Surgery to remove the parathyroid glands (parathyroidectomy) is indicated for people with symptoms and for those with worsening hyperparathyroidism. Whether people with primary hyperparathyroidism who have no symptoms need surgery is unclear.
Many experts, however, recommend surgery when
- Laboratory values in the blood and urine (for example, abnormalities in calcium and creatinine) reach certain levels.
- Bone density at the hip and/or lumbar spine is low.
- The person is younger than 50 years old.
- The person may not follow up appropriately with the prescribed treatment.
During surgery, a parathyroid gland that has an adenoma is removed. The parathyroid hormone (PTH) level in the blood is measured before and after removal of the abnormal gland(s). If PTH levels fall by 50% or more 10 minutes after the adenoma is removed, the treatment is considered a success.
In people with hyperplasia of all parathyroid glands, surgery involves removal of each gland. A small portion of a normal-appearing parathyroid gland is reimplanted in one of the sternocleidomastoid muscles on either side of the neck or under the skin in the forearm. Reimplantation is done to prevent hypoparathyroidism, a deficiency of PTH. Occasionally, parathyroid tissue is set aside and frozen (called cryopreservation) to allow for later transplantation in the same person in case persistent hypoparathyroidism develops.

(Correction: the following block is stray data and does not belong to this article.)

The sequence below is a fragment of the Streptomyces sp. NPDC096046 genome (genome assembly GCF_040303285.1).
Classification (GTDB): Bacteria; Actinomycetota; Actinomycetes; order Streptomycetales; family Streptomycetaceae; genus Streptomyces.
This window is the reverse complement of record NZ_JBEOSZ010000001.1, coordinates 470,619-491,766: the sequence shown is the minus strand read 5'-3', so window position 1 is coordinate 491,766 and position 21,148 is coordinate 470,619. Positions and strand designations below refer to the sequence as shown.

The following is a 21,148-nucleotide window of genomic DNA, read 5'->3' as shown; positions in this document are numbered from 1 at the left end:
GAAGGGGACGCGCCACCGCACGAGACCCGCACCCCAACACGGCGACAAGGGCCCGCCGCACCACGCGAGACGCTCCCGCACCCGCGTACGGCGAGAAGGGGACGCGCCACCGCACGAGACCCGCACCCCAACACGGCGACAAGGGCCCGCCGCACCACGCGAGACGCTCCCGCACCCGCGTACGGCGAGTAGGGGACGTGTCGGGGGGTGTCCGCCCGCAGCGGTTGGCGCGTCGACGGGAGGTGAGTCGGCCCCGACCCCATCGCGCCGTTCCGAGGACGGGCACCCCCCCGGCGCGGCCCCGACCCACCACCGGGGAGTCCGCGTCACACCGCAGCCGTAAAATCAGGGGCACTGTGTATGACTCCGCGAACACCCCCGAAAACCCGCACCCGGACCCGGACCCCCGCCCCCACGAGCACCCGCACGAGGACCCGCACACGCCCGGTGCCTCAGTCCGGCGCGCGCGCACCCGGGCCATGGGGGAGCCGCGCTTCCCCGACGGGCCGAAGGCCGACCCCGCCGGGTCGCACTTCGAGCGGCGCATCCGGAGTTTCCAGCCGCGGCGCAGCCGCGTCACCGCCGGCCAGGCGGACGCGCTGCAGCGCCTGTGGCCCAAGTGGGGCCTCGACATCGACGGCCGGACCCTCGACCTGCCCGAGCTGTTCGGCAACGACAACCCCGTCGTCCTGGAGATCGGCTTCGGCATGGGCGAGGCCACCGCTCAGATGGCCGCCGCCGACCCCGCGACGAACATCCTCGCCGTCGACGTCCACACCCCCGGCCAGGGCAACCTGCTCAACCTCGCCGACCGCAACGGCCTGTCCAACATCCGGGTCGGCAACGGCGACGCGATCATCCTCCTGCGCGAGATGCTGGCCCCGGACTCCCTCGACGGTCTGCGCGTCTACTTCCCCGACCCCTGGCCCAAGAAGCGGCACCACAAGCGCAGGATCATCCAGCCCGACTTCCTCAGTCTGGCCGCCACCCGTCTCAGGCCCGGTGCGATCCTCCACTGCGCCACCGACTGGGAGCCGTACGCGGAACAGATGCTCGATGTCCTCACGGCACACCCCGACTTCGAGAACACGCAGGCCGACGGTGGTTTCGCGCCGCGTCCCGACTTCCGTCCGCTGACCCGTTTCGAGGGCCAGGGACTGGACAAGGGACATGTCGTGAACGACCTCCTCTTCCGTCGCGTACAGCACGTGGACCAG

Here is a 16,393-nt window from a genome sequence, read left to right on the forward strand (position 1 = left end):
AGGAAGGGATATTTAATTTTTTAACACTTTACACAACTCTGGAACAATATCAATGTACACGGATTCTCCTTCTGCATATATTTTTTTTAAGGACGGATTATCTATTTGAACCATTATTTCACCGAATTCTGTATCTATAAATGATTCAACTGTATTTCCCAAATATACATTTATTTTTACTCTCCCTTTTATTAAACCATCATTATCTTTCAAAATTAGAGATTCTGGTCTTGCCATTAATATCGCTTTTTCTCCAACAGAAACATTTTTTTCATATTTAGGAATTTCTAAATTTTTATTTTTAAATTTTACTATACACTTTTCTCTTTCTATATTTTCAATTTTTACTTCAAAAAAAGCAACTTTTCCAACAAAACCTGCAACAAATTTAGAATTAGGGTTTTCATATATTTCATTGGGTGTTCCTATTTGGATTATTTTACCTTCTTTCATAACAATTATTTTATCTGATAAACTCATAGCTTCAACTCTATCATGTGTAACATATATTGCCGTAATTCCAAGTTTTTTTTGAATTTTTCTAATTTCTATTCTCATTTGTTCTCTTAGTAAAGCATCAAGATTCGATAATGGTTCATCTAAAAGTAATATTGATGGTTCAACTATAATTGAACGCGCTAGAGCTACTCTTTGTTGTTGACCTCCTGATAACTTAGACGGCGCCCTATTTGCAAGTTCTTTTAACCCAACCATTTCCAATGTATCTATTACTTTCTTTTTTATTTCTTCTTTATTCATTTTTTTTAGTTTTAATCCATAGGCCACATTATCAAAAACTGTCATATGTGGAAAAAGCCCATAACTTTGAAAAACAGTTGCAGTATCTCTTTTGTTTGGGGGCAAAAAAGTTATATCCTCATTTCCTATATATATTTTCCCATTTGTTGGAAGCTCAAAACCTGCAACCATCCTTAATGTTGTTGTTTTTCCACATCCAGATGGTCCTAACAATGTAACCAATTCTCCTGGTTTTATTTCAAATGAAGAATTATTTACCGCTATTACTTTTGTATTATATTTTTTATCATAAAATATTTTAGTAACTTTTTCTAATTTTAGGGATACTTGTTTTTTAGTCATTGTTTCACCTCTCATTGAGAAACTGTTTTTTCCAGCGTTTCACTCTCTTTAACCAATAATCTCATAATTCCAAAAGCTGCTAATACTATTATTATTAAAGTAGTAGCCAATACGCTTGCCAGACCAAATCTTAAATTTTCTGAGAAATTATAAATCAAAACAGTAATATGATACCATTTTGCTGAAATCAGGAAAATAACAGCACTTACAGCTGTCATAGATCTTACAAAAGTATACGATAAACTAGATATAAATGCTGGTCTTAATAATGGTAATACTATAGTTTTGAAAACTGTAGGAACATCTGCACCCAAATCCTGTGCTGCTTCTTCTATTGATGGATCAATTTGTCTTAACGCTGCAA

When hyperparathyroidism has been mild, blood calcium levels drop to just below normal within 24 to 48 hours after surgery. In moderate and severe hyperparathyroidism, calcium levels must be monitored closely for the first several days after surgery to make sure calcium does not go too low.
Hyperparathyroidism in kidney failure
Hyperparathyroidism in people with kidney failure is due to a complex set of problems involving vitamin D, calcium, phosphate, and parathyroid hormone. Treatment is with active forms of vitamin D, restriction of phosphate in the diet, and the use of oral phosphate binders (drugs that reduce the absorption of phosphate from food) and drugs that lower PTH and calcium levels, such as cinacalcet or etelcalcetide.
Hyperphosphatemia (excess phosphate in the blood) should be prevented or treated if present in people with kidney failure. Doctors restrict the amount of phosphate in the person's diet and prescribe phosphate-binding agents, such as calcium carbonate, calcium acetate, lanthanum, or sevelamer to be take with each meal. Both approaches are usually needed, especially in patients with kidney failure who are on dialysis.
People with kidney failure frequently need vitamin D supplements to improve calcium absorption, but the improved calcium absorption can increase phosphate absorption too and contribute to hyperparathyroidism (see also Hypercalcemia (High Level of Calcium in the Blood)). People with advanced kidney disease, especially those with kidney failure, require close monitoring of their calcium and phosphate levels and frequent adjustment of the dosages of the drugs they are taking.
Doctors can also give cinacalcet or etelcalcetide to people receiving dialysis to decrease the level of PTH when vitamin D, phosphate restriction, or phosphate binders are ineffective or unable to be used safely.